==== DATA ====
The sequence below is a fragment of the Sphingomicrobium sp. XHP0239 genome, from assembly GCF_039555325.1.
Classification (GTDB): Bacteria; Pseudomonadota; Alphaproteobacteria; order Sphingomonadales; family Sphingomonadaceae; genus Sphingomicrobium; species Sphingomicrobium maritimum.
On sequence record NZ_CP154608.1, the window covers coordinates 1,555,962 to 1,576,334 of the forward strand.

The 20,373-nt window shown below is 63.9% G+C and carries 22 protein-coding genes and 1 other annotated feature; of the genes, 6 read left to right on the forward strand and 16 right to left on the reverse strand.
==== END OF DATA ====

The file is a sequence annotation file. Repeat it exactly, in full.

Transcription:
The sequence below is a fragment of the Sphingomicrobium sp. XHP0239 genome, from assembly GCF_039555325.1.
Classification (GTDB): Bacteria; Pseudomonadota; Alphaproteobacteria; order Sphingomonadales; family Sphingomonadaceae; genus Sphingomicrobium; species Sphingomicrobium maritimum.
On sequence record NZ_CP154608.1, the window covers coordinates 1,555,962 to 1,576,334 of the forward strand.

The 20,373-nt window shown below is 63.9% G+C and carries 22 protein-coding genes and 1 other annotated feature; of the genes, 6 read left to right on the forward strand and 16 right to left on the reverse strand.